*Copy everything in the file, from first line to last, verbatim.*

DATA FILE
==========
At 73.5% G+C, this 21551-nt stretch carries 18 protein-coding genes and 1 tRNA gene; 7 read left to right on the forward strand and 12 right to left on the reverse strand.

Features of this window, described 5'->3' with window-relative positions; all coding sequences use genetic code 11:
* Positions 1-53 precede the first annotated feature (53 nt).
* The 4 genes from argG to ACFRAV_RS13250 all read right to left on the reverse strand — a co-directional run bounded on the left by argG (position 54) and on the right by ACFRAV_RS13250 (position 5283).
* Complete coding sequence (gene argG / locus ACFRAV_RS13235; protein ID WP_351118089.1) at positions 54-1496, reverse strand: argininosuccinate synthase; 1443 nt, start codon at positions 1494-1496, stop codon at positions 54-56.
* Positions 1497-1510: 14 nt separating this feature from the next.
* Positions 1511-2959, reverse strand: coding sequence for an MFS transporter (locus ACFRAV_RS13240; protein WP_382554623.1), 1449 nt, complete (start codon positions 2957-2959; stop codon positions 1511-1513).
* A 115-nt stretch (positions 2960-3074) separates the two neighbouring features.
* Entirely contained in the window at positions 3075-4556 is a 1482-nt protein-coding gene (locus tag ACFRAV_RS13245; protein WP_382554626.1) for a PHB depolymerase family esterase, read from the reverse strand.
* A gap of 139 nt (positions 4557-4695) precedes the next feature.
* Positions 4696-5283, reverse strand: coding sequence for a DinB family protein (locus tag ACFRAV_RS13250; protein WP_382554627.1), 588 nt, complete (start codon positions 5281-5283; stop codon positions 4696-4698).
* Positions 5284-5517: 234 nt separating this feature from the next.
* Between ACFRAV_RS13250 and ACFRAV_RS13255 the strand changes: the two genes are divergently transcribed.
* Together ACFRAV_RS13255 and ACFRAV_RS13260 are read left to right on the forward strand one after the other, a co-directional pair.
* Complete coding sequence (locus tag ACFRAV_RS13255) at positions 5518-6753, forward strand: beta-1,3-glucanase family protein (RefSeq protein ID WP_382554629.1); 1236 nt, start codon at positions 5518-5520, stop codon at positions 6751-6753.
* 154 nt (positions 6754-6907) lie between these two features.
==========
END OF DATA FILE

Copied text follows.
At 73.5% G+C, this 21551-nt stretch carries 18 protein-coding genes and 1 tRNA gene; 7 read left to right on the forward strand and 12 right to left on the reverse strand.

Features of this window, described 5'->3' with window-relative positions; all coding sequences use genetic code 11:
* Positions 1-53 precede the first annotated feature (53 nt).
* The 4 genes from argG to ACFRAV_RS13250 all read right to left on the reverse strand — a co-directional run bounded on the left by argG (position 54) and on the right by ACFRAV_RS13250 (position 5283).
* Complete coding sequence (gene argG / locus ACFRAV_RS13235; protein ID WP_351118089.1) at positions 54-1496, reverse strand: argininosuccinate synthase; 1443 nt, start codon at positions 1494-1496, stop codon at positions 54-56.
* Positions 1497-1510: 14 nt separating this feature from the next.
* Positions 1511-2959, reverse strand: coding sequence for an MFS transporter (locus ACFRAV_RS13240; protein WP_382554623.1), 1449 nt, complete (start codon positions 2957-2959; stop codon positions 1511-1513).
* A 115-nt stretch (positions 2960-3074) separates the two neighbouring features.
* Entirely contained in the window at positions 3075-4556 is a 1482-nt protein-coding gene (locus tag ACFRAV_RS13245; protein WP_382554626.1) for a PHB depolymerase family esterase, read from the reverse strand.
* A gap of 139 nt (positions 4557-4695) precedes the next feature.
* Positions 4696-5283, reverse strand: coding sequence for a DinB family protein (locus tag ACFRAV_RS13250; protein WP_382554627.1), 588 nt, complete (start codon positions 5281-5283; stop codon positions 4696-4698).
* Positions 5284-5517: 234 nt separating this feature from the next.
* Between ACFRAV_RS13250 and ACFRAV_RS13255 the strand changes: the two genes are divergently transcribed.
* Together ACFRAV_RS13255 and ACFRAV_RS13260 are read left to right on the forward strand one after the other, a co-directional pair.
* Complete coding sequence (locus tag ACFRAV_RS13255) at positions 5518-6753, forward strand: beta-1,3-glucanase family protein (RefSeq protein ID WP_382554629.1); 1236 nt, start codon at positions 5518-5520, stop codon at positions 6751-6753.
* 154 nt (positions 6754-6907) lie between these two features.